History of YAL

Young Americans for Liberty (YAL) is the continuation of Students for Ron Paul (SFP), a division of Ron Paul's 2008 campaign for President. In less than 8 months, SFP established over 500 college and high school chapters in all 50 states, and over 26,000 students joined the Ron Paul 2008 campaign.

Founded by former SFP Director Jeff Frazee in December of 2008, YAL is building upon the foundation established by the Ron Paul campaign to advance the youth liberty movement.

In April of 2009, YAL held its first major campus event at Wake Forest University, when the school's YAL chapter hosted Congressman Ron Paul. 1,300 people showed up at the university's chapel to hear Dr. Paul speak on a wide range of topics. As impressive as the event was, it was only the beginning.

Ron Paul at Wake Forest

From 2009 onward, the organization's growth exploded. YAL went from 150 chapters at the end of 2009 to 600 chapters as of April 2015, and now 900 chapters in 2017. The organization also has built an extensive social media reach, with over 594,000 "likes" on Facebook, a maximum facebook reach of 11.8 million, and 46,000 followers on Twitter.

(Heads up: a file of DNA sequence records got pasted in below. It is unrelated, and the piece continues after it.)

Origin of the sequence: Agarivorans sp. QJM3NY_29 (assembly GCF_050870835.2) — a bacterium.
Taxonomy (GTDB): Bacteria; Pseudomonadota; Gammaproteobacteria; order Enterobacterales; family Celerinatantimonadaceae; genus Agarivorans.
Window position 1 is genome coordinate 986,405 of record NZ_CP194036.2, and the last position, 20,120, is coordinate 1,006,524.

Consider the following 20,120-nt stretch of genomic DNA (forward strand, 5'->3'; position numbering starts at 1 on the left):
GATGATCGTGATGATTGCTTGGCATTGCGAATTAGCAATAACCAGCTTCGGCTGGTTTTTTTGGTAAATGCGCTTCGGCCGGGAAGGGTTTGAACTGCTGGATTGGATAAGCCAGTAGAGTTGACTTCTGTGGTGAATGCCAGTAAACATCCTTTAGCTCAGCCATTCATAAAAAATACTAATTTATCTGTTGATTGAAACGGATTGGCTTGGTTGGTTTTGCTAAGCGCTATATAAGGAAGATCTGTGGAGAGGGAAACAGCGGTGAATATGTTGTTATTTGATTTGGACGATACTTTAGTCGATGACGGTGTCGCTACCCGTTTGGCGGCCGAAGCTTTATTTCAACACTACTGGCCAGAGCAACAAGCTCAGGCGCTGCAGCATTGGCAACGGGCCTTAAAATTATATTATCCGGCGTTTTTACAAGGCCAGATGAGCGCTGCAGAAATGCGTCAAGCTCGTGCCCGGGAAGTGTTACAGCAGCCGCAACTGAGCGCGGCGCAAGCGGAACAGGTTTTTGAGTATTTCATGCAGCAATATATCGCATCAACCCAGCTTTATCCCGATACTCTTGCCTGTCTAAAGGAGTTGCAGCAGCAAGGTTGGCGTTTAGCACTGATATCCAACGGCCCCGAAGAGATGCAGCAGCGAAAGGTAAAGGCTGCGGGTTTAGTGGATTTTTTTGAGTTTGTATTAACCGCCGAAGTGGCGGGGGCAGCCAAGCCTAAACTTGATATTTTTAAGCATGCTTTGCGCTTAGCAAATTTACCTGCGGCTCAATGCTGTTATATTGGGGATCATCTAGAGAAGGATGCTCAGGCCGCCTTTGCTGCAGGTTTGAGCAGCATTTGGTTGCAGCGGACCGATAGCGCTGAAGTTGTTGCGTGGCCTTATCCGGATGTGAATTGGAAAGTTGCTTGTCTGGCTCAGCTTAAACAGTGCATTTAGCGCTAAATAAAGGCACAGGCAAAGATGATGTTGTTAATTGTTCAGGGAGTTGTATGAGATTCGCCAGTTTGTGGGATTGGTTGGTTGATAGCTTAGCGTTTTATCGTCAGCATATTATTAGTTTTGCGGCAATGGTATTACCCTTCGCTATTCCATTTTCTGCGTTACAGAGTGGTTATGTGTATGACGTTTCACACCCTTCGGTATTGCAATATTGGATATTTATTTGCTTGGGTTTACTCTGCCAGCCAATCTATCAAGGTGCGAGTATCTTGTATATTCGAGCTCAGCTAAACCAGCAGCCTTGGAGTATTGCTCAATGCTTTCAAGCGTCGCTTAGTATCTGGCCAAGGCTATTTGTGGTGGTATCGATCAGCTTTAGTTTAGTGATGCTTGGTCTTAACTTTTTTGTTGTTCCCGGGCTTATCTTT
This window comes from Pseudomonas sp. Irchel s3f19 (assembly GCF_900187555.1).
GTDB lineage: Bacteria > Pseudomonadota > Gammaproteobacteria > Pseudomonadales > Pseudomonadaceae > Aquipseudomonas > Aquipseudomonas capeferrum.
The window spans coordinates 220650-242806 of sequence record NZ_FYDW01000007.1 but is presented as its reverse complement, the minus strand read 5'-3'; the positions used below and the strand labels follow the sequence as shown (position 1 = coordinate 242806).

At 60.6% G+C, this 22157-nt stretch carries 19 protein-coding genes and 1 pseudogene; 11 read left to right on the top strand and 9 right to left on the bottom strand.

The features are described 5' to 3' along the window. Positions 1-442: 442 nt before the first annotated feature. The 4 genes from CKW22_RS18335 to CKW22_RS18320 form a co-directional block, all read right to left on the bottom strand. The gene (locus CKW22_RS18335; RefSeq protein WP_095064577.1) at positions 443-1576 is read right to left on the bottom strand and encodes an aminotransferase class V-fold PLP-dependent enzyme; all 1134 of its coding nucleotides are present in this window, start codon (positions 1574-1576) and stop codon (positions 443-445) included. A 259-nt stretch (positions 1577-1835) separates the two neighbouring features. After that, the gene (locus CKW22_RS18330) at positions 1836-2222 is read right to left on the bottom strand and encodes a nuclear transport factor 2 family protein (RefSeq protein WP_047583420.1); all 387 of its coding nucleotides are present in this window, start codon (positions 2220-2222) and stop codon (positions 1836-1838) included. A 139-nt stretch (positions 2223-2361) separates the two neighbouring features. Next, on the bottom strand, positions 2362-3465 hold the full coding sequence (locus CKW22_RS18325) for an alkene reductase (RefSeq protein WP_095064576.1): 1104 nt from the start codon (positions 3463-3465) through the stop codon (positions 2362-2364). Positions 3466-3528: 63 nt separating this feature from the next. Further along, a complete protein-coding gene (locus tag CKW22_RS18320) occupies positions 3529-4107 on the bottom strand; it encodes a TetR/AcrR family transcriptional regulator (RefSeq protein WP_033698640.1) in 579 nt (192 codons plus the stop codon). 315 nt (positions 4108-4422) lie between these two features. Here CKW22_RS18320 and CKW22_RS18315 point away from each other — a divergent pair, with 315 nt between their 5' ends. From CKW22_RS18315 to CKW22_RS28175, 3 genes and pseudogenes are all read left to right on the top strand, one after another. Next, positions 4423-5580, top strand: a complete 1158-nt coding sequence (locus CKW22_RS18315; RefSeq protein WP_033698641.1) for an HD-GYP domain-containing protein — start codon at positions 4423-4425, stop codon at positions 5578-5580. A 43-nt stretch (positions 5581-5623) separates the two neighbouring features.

In addition to an increase in sheer numbers, YAL also has augmented the depth of its membership with annual state and national conventions. For example, the 2014 YAL National Convention brought together 325 top youth leaders from more than 220 campuses representing all 50 different states.

Convention 2014

All of this growth of course leads to one question –– how? The answer is two-fold.

YAL headlines at UNMFirst, YAL has consistently engaged in relevant activism that has caught the eyes of Americans everywhere. Our programs such as "Visualize the Debt" and "War on YOUth" have garnered national media attention, as have our state and national conventions. Not only this, but chapters have made headlines in their local media from Hawaii to Tennessee to New Mexico and beyond.

The second factor driving YAL's growth has nothing to do with the organization in and of itself. Rather, it is simply that the message of liberty resonates with young Americans. In fact, when asked how they identify politically on a wide-range of issues, more people responded "libertarian" than ever before.

Join YALWhile we are proud of our history, it is still exactly that - history. YAL now looks to the future as we aim to increase the size and scope of our network, all while expanding liberty on college campuses around the nation.

Interested in joining us in this mission? Join or contribute now. The next chapter in YAL's history is about to be written, and we want you to help write it.